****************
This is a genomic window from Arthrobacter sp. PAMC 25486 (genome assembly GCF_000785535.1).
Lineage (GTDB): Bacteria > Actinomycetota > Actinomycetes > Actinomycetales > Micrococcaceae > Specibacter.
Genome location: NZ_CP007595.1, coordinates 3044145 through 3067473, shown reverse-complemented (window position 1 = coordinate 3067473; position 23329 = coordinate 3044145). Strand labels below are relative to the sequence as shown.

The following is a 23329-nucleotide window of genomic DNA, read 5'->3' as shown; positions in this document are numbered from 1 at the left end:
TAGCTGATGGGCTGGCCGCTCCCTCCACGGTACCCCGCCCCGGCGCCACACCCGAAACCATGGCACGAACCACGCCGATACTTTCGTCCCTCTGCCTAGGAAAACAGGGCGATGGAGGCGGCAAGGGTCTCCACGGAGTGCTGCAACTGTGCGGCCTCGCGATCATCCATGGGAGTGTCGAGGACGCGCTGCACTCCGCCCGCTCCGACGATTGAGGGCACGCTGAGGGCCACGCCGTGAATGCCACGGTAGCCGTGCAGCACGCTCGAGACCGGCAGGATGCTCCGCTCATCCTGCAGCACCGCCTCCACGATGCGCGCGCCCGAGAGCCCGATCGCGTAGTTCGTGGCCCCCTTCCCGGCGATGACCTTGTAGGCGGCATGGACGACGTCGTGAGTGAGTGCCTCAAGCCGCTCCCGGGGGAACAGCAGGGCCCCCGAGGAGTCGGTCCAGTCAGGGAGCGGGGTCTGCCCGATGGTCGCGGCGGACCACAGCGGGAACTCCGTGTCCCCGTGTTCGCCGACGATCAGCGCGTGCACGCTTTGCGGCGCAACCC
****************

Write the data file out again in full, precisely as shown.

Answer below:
This is a genomic window from Arthrobacter sp. PAMC 25486 (genome assembly GCF_000785535.1).
Lineage (GTDB): Bacteria > Actinomycetota > Actinomycetes > Actinomycetales > Micrococcaceae > Specibacter.
Genome location: NZ_CP007595.1, coordinates 3044145 through 3067473, shown reverse-complemented (window position 1 = coordinate 3067473; position 23329 = coordinate 3044145). Strand labels below are relative to the sequence as shown.

The following is a 23329-nucleotide window of genomic DNA, read 5'->3' as shown; positions in this document are numbered from 1 at the left end:
TAGCTGATGGGCTGGCCGCTCCCTCCACGGTACCCCGCCCCGGCGCCACACCCGAAACCATGGCACGAACCACGCCGATACTTTCGTCCCTCTGCCTAGGAAAACAGGGCGATGGAGGCGGCAAGGGTCTCCACGGAGTGCTGCAACTGTGCGGCCTCGCGATCATCCATGGGAGTGTCGAGGACGCGCTGCACTCCGCCCGCTCCGACGATTGAGGGCACGCTGAGGGCCACGCCGTGAATGCCACGGTAGCCGTGCAGCACGCTCGAGACCGGCAGGATGCTCCGCTCATCCTGCAGCACCGCCTCCACGATGCGCGCGCCCGAGAGCCCGATCGCGTAGTTCGTGGCCCCCTTCCCGGCGATGACCTTGTAGGCGGCATGGACGACGTCGTGAGTGAGTGCCTCAAGCCGCTCCCGGGGGAACAGCAGGGCCCCCGAGGAGTCGGTCCAGTCAGGGAGCGGGGTCTGCCCGATGGTCGCGGCGGACCACAGCGGGAACTCCGTGTCCCCGTGTTCGCCGACGATCAGCGCGTGCACGCTTTGCGGCGCAACCC